Kurt Marko enters Charles’ life on the eve of his tenth birthday. From that point on, Charles will forever associate his birthday with a) the greatest mistake his mother ever made, and b) the moment Charles decided the kind of person he would be in the future.
“Charles,” he remembers his mother saying, “this is Kurt. He and I have been, well -”
“Dating for over a year,” he finishes for her.
“I thought you said you hadn’t told him yet,” Kurt says to Sharon, irritation written all over his face. She looks embarrassed for a moment, mutters something about it being impossible to keep secrets entirely from a telepath, especially a young one who hasn’t quite got control of his power yet.
“Wait,” says Kurt. “He’s a telepath? He can fucking read minds?”
“Yes,” Charles replies, even though the question was not directed at him. He cocks his head to the side and frowns. “Wait, are you going to ask my mother to marry you?”
Sharon lets out a thrilled shriek and throws her arms around Kurt’s neck. Kurt responds in kind, laughing a little and holding her close, all the while glaring at Charles from over her shoulder. Charles can’t bring himself to care. Moments later, Sharon is running through the house and calling for Cook to make something extra special for dessert (as if Charles’ birthday cake isn’t special enough), leaving man and boy to face off in the front parlor. Kurt’s stony face is intimidating, but Charles is all of ten now and stands his ground.
“You’re not going to make this easy for me, are you,” Kurt says.
“Anyone would think you’re the telepath with an observation like that,” replies Charles. Obviously this is the wrong thing to say, because two seconds later Kurt is looming over him, stony face turned wrathful.
“You might have that ace up your sleeve, kid,” says Kurt, “but don’t forget this: I can make your life miserable, and I won’t even bat an eye doing it.”
“Right back at you,” Charles says, and then Sharon is back with them, crying and laughing like she’s suddenly gotten everything she’s ever wanted.
Charles finds it hard to share her joy, and he goes to sleep that night filled with more bitterness and anger than is probably healthy for someone his age. And the next afternoon at his birthday party, Emma Frost tells him so.
“You look awful,” she says. “Is this because your mom is marrying Mr. Marko?”
“What, did you lose your powers overnight or something?” Charles snaps at her. Emma sniffs dismissively.
“He wants her money,” says Emma, and Charles could hit himself for not looking deeper into Kurt’s mind the night before. “I’m pretty sure that’s why half of the people here got married, though, so maybe it’ll turn out alright in the end.”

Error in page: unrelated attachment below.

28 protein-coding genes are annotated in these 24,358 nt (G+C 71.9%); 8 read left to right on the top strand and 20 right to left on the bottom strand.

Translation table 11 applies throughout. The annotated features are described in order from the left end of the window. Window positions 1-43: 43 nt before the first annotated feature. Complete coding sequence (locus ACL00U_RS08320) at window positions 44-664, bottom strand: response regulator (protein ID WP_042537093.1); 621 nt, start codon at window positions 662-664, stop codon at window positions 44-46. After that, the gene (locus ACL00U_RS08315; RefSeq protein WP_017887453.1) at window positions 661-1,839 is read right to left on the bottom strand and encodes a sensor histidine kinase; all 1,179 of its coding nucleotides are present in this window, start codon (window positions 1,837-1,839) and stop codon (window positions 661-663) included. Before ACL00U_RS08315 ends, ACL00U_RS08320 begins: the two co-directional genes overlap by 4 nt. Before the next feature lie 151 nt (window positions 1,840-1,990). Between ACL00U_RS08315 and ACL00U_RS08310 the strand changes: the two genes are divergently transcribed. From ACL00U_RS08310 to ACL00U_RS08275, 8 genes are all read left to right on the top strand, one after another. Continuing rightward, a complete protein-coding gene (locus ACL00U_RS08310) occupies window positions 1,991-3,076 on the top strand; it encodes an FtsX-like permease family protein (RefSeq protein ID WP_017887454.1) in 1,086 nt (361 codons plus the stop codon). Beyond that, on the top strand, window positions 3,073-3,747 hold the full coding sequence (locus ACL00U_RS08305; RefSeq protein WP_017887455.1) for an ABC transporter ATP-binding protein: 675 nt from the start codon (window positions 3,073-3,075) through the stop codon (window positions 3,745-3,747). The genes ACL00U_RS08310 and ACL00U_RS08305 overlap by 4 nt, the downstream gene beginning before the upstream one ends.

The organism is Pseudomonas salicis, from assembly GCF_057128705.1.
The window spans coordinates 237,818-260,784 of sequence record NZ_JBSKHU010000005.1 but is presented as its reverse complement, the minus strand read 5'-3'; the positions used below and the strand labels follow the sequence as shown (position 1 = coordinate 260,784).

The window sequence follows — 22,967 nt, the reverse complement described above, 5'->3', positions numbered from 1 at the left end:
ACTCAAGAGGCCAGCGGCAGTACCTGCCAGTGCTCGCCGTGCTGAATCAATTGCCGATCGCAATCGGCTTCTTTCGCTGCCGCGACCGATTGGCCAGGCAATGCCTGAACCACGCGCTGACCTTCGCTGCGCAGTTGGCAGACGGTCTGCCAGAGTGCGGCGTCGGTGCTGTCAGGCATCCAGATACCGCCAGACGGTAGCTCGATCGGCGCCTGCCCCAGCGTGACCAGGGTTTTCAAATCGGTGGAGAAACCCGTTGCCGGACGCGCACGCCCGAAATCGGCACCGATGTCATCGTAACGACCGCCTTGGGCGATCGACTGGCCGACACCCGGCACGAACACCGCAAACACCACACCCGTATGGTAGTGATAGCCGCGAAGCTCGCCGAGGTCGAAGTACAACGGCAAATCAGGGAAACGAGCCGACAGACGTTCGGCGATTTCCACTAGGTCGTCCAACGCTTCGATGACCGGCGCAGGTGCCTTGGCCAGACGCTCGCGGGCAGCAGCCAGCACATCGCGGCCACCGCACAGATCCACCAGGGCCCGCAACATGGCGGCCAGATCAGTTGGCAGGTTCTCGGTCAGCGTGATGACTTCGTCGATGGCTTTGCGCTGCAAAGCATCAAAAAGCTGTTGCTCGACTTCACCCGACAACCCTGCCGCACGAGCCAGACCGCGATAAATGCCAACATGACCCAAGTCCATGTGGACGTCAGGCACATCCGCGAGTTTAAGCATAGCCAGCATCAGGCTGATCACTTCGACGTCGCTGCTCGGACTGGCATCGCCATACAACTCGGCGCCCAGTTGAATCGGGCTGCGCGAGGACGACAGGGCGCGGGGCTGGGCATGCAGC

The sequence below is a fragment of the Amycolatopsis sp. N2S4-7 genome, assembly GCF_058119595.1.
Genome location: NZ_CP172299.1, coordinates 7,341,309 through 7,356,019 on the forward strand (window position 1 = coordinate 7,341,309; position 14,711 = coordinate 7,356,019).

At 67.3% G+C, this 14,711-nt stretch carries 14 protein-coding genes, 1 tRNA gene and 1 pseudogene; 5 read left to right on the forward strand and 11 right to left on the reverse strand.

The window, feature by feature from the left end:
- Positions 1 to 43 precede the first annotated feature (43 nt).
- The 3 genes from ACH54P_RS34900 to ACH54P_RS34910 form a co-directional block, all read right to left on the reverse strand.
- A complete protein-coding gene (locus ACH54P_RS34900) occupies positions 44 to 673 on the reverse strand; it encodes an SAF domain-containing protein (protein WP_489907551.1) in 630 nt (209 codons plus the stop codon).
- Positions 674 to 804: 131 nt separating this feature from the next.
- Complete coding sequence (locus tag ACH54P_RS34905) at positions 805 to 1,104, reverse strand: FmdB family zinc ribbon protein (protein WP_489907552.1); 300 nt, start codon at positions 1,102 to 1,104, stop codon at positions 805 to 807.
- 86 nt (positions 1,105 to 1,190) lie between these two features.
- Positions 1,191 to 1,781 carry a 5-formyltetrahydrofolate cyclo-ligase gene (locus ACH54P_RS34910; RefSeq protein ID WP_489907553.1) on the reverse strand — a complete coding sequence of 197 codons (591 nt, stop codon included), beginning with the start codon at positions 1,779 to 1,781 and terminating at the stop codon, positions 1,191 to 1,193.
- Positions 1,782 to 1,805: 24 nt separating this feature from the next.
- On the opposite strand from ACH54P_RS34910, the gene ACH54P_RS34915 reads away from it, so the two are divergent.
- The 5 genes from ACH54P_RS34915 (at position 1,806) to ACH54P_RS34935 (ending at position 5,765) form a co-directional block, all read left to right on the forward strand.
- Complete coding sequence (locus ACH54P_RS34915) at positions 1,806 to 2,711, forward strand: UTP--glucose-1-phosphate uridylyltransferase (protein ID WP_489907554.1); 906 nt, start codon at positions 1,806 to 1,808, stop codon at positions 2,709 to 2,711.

“I hope not,” Charles grumbles. He picks at the dry vanilla cake the staff had put in from of him a few minutes ago.
Emma sighs. “You’re boring,” she tells him. “Want to play Who’s Sleeping with the Pool Boy This Week with me?”
“I don’t think we’re even supposed to know what that means,” Charles says mournfully, but he sets his fork down and runs off behind her to see what dirty laundry they can dig up from present company. (Emma wins. Charles maintains for years that this only happened because he was forced to stop playing and open presents; Emma maintains that he’s a sore loser.)
(Much, much later, Emma will tell Erik all about this game they played together, and Charles’ face will turn the most brilliant fire hydrant red. Erik will, of course, turn to Charles with a devilish grin and say, “Pool boys, Charles? Really. How fascinating.”
“I was ten, you pervert,” Charles seethes.
“Ten and prying into your mother’s friends’ sexual affairs,” Erik shoots back to him. “I’m very impressed, and we should talk more about this later.”
“Not happening,” Charles says.)
Once all the presents have been opened and the appropriate number of photographs taken, Charles rejoins Emma at the children’s table. Most of the children present look positively bored, which Charles thinks is odd considering the contents of the goody bags he and his mother had put together (shiny, ridiculously expensive things - Charles barely knows what half of them even do). Only Tony Stark seems to be amusing himself; he’s in the process of turning his party favors into a trebuchet of sorts. Charles is fascinated but knows from experience that nothing Tony builds will end in anything short of disaster.
It’s time for a diversion, Charles thinks to Emma. She raises an eyebrow at him but sighs and nods in agreement. Charles stands and clears his throat; the children turn their attention to him. “Ladies, gentlemen,” he says, mimicking the tone of voice he’s heard each of their fathers and mothers use on occasion. “We’re going to go on an adventure.”
Two hours later, Sharon is tugging a muddied and bruised Charles by his ear through the mansion. “You are in so much trouble, young man,” she hisses. “What were you thinking? No, you know what? Don’t answer that. I don’t want to know. You are grounded for the foreseeable future, do you understand me?”
“The tree bridges were Tony’s idea,” he complains. “I don’t see why I’m getting punished.”
“Emma broke her arm!” she shouts.